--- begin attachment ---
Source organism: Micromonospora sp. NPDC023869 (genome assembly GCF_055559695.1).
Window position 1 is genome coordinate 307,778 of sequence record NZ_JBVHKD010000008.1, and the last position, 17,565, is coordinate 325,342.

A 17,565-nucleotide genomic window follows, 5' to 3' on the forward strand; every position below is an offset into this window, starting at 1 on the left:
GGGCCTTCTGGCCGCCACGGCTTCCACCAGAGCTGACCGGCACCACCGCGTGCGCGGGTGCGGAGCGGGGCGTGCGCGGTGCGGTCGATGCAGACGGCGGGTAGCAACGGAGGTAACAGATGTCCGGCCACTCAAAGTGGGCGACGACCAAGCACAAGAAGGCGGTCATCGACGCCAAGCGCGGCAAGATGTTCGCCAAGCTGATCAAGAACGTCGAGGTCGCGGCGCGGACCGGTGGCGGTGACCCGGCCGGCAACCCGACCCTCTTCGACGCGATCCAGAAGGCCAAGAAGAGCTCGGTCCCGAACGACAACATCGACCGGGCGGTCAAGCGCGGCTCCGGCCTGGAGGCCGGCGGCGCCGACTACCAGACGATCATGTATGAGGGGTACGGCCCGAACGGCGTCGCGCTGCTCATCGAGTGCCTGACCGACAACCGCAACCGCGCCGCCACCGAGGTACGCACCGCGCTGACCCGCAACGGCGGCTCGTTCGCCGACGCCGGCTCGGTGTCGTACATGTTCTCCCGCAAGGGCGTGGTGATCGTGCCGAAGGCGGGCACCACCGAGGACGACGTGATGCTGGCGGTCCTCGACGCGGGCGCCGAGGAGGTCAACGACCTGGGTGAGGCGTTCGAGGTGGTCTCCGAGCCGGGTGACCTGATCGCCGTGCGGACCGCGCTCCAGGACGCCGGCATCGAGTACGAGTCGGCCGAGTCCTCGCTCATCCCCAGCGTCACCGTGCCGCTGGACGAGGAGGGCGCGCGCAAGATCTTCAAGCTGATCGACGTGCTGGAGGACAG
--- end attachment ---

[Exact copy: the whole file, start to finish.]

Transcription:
Source organism: Micromonospora sp. NPDC023869 (genome assembly GCF_055559695.1).
Window position 1 is genome coordinate 307,778 of sequence record NZ_JBVHKD010000008.1, and the last position, 17,565, is coordinate 325,342.

A 17,565-nucleotide genomic window follows, 5' to 3' on the forward strand; every position below is an offset into this window, starting at 1 on the left:
GGGCCTTCTGGCCGCCACGGCTTCCACCAGAGCTGACCGGCACCACCGCGTGCGCGGGTGCGGAGCGGGGCGTGCGCGGTGCGGTCGATGCAGACGGCGGGTAGCAACGGAGGTAACAGATGTCCGGCCACTCAAAGTGGGCGACGACCAAGCACAAGAAGGCGGTCATCGACGCCAAGCGCGGCAAGATGTTCGCCAAGCTGATCAAGAACGTCGAGGTCGCGGCGCGGACCGGTGGCGGTGACCCGGCCGGCAACCCGACCCTCTTCGACGCGATCCAGAAGGCCAAGAAGAGCTCGGTCCCGAACGACAACATCGACCGGGCGGTCAAGCGCGGCTCCGGCCTGGAGGCCGGCGGCGCCGACTACCAGACGATCATGTATGAGGGGTACGGCCCGAACGGCGTCGCGCTGCTCATCGAGTGCCTGACCGACAACCGCAACCGCGCCGCCACCGAGGTACGCACCGCGCTGACCCGCAACGGCGGCTCGTTCGCCGACGCCGGCTCGGTGTCGTACATGTTCTCCCGCAAGGGCGTGGTGATCGTGCCGAAGGCGGGCACCACCGAGGACGACGTGATGCTGGCGGTCCTCGACGCGGGCGCCGAGGAGGTCAACGACCTGGGTGAGGCGTTCGAGGTGGTCTCCGAGCCGGGTGACCTGATCGCCGTGCGGACCGCGCTCCAGGACGCCGGCATCGAGTACGAGTCGGCCGAGTCCTCGCTCATCCCCAGCGTCACCGTGCCGCTGGACGAGGAGGGCGCGCGCAAGATCTTCAAGCTGATCGACGTGCTGGAGGACAG